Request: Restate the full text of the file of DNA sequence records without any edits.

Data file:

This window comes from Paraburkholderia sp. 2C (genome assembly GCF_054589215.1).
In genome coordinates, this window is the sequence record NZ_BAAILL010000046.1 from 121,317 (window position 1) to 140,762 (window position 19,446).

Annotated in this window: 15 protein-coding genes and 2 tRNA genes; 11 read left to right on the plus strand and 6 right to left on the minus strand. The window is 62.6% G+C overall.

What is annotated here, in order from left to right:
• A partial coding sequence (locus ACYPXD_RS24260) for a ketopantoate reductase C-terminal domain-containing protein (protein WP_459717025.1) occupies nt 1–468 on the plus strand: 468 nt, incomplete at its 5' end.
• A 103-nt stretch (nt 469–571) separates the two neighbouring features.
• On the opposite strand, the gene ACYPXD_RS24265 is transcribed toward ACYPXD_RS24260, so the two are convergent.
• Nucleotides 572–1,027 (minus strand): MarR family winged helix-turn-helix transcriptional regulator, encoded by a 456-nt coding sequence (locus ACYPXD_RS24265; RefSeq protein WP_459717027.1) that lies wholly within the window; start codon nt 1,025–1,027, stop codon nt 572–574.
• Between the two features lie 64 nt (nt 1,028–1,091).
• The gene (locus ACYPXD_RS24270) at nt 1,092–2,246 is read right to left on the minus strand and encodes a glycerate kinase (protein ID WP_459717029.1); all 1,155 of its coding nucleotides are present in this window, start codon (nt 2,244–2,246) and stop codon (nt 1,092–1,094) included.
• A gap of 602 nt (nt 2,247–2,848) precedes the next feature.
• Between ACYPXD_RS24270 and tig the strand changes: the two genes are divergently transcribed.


This window comes from Paraburkholderia sp. 2C (genome assembly GCF_054589215.1).
In genome coordinates, this window is the sequence record NZ_BAAILL010000046.1 from 121,317 (window position 1) to 140,762 (window position 19,446).

Annotated in this window: 15 protein-coding genes and 2 tRNA genes; 11 read left to right on the plus strand and 6 right to left on the minus strand. The window is 62.6% G+C overall.

What is annotated here, in order from left to right:
• A partial coding sequence (locus ACYPXD_RS24260) for a ketopantoate reductase C-terminal domain-containing protein (protein WP_459717025.1) occupies nt 1–468 on the plus strand: 468 nt, incomplete at its 5' end.
• A 103-nt stretch (nt 469–571) separates the two neighbouring features.
• On the opposite strand, the gene ACYPXD_RS24265 is transcribed toward ACYPXD_RS24260, so the two are convergent.
• Nucleotides 572–1,027 (minus strand): MarR family winged helix-turn-helix transcriptional regulator, encoded by a 456-nt coding sequence (locus ACYPXD_RS24265; RefSeq protein WP_459717027.1) that lies wholly within the window; start codon nt 1,025–1,027, stop codon nt 572–574.
• Between the two features lie 64 nt (nt 1,028–1,091).
• The gene (locus ACYPXD_RS24270) at nt 1,092–2,246 is read right to left on the minus strand and encodes a glycerate kinase (protein ID WP_459717029.1); all 1,155 of its coding nucleotides are present in this window, start codon (nt 2,244–2,246) and stop codon (nt 1,092–1,094) included.
• A gap of 602 nt (nt 2,247–2,848) precedes the next feature.
• Between ACYPXD_RS24270 and tig the strand changes: the two genes are divergently transcribed.